War Should Not Be Normality

 In Blog

A few nights ago, I was having a conversation with my friend, Jim. Let me give you a little background on Jim and maybe you’ll see why our conversation was, well, perplexing…

Jim is in his early 60s, moved to Orlando from New York about a decade ago but Jim is not a native New Yorker. He was, in fact, born in Hungary. In the post World War II re-building time, his family fled Europe with nothing more than the clothes on their backs. While he wasn’t born until after the war and the horrors of the holocaust, Jim’s family (which is Jewish) wanted to leave the scars of the death camps behind. Hence, they headed west for the American dream…and they found it.

So, there’s his history. His today is a successful businessman and a voracious observer of current affairs. Politics, world events, the economy, if I want to know something that’s going on, I don’t flip on CNN-I ask Jim.

Yet, like we all do, Jim brings a bit of his own opinion to the table. With the whole Israeli/Gaza happenings as of late, I asked Jim’s opinions on what’s going on.

He said, “Well, today wasn’t a very good day. Hamass fired a rocket and when the Israelis returned fire, they hit a school being used as a shelter. I think about 35 people died.”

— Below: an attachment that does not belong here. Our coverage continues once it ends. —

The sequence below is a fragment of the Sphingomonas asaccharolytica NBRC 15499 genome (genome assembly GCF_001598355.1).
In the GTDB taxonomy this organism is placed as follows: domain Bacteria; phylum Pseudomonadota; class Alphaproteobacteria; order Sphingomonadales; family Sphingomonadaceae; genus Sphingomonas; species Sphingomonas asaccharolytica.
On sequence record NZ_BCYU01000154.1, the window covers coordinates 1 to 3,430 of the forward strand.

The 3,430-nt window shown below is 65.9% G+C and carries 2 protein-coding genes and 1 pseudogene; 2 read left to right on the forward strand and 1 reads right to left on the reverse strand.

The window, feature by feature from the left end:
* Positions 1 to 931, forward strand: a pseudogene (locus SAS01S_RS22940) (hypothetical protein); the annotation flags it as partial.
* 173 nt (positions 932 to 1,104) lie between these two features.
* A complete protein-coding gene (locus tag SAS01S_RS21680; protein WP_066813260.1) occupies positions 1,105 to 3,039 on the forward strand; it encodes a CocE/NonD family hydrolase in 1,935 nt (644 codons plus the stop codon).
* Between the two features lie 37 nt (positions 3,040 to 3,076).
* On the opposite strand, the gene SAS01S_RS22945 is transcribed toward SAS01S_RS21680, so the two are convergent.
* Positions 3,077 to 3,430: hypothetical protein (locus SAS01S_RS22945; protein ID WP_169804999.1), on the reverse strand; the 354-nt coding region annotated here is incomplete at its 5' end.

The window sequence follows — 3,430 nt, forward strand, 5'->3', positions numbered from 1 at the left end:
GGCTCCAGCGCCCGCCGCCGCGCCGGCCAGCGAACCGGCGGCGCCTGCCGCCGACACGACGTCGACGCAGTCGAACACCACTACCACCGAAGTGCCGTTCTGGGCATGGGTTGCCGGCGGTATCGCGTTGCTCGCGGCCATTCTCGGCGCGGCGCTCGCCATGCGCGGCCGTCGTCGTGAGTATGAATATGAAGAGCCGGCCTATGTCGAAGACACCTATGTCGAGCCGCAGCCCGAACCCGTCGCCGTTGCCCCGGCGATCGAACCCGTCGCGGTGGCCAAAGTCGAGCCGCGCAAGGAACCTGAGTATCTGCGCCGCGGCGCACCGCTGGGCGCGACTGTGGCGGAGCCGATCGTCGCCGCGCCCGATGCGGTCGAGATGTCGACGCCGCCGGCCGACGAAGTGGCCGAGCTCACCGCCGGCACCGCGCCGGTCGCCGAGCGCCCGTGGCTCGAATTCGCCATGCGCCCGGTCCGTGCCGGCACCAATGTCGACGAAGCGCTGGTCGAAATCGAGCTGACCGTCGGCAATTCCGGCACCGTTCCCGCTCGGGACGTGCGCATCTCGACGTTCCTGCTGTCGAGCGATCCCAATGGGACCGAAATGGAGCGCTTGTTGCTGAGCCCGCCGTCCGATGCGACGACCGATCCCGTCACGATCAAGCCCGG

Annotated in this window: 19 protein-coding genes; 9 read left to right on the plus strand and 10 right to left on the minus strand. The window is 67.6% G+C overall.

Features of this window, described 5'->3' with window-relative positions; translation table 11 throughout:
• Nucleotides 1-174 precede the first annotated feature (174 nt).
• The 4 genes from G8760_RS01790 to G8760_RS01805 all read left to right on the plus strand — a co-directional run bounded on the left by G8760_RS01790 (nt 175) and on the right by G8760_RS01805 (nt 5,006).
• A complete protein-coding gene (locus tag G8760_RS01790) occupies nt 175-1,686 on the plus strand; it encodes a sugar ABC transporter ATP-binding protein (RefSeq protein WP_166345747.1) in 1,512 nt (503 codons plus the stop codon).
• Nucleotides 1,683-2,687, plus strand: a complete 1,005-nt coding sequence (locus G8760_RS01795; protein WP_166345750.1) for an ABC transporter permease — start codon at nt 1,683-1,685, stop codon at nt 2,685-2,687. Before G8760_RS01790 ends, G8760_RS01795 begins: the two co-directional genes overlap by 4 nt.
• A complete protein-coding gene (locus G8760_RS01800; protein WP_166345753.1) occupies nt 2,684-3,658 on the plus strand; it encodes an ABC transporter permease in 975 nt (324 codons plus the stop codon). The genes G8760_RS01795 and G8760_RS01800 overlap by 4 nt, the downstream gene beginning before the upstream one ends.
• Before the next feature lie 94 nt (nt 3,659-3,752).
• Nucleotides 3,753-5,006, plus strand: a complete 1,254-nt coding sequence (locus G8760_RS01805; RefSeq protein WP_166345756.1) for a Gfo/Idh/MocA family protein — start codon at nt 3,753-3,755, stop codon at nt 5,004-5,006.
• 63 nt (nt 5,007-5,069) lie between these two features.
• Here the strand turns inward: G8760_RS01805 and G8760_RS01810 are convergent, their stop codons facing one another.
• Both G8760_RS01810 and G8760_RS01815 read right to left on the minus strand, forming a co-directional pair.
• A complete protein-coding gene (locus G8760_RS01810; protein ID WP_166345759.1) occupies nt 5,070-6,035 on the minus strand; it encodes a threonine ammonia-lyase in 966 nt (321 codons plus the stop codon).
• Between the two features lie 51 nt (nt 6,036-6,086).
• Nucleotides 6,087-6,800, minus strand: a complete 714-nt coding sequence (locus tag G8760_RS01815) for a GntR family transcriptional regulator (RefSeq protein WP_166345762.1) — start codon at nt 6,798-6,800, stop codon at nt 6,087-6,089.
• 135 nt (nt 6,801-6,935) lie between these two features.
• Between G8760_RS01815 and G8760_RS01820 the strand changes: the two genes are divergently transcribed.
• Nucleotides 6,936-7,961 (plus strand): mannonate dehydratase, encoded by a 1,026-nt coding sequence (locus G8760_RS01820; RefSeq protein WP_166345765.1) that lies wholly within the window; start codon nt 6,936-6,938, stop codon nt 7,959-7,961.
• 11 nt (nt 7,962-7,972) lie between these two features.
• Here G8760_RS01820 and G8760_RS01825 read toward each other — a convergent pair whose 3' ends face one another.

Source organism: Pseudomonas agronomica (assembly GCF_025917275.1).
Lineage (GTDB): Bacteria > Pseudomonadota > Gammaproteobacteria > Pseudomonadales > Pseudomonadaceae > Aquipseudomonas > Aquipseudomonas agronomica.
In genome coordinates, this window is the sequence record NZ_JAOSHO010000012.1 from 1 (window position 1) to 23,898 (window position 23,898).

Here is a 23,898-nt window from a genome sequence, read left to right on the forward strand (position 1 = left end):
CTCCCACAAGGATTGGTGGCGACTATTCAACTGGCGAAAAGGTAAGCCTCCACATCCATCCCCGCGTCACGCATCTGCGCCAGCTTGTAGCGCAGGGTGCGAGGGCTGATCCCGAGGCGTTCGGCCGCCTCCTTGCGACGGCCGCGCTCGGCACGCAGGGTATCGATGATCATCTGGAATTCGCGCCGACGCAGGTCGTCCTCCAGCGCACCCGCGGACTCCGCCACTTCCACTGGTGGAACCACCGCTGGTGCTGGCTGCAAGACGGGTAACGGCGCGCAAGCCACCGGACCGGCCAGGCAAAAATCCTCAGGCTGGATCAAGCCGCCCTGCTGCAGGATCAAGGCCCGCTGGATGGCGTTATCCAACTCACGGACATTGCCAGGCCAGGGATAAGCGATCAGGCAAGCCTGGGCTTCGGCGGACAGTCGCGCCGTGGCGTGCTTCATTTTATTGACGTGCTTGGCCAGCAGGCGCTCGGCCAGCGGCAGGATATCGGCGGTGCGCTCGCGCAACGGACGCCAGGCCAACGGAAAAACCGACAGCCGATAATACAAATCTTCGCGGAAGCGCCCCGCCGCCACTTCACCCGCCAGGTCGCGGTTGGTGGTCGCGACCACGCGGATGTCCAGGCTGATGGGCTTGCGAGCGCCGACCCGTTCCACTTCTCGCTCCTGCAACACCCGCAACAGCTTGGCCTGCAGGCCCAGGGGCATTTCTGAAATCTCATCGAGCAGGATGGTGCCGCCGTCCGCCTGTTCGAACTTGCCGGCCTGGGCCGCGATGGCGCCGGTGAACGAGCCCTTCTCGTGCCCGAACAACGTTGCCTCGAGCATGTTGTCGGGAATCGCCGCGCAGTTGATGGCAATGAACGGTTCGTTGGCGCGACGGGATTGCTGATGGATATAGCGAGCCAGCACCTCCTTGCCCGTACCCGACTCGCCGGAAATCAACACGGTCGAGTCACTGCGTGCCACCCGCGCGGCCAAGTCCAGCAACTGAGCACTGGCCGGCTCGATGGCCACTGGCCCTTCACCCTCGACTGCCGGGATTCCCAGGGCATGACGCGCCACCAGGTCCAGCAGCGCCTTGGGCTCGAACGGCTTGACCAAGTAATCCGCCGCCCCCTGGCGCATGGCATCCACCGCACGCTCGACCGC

This is tough to relay. Not his words, but his tone. It was as if he were talking about a sick child who had a slight set back on the way to recovery. Nothing overly emotional, nothing too sad. Kinda like someone who had hip surgery and is told they’ll have to use the walker another week. Frustrating, but not at all devastating.

And yet? This kind of violence has accompanied Jim all his life. His grandmother lost several of her children in Auschwitz. Some of Jim’s earliest memories are of his grandmother just weeping and weeping for days on end. And throughout his lifetime, he’s watched the skirmishes, attacks and bombings involving Israel. I can’t say he treats it like an on-going soap opera, but his casual nature at word of dozens of people dying was disconcerting. And yet, when Israel, the center of the Jewish world, has been in constant conflict since it’s post World War 2 inception, it stands to reason de-sensitization would occur.

The rest of us (Gentiles, as Jim would playfully say) have never had to see our friends, relatives and those with whom we share a faith as attacked as Israel. And to that, I say…good. War should not be normal. An entire country should not have bombings, gun fire and war as an every day occurrence. People should not be so used to horrors and violence that the deaths of dozens are treated like someone breaking a dinner date due to illness.

This interaction just makes me sad. I hate that people have to live with an on-going threat of violence. I hate that more people in the world aren’t as lucky as we Americans who get to walk down the block without fear of being fired upon. And more than anything, it just makes me feel lucky.

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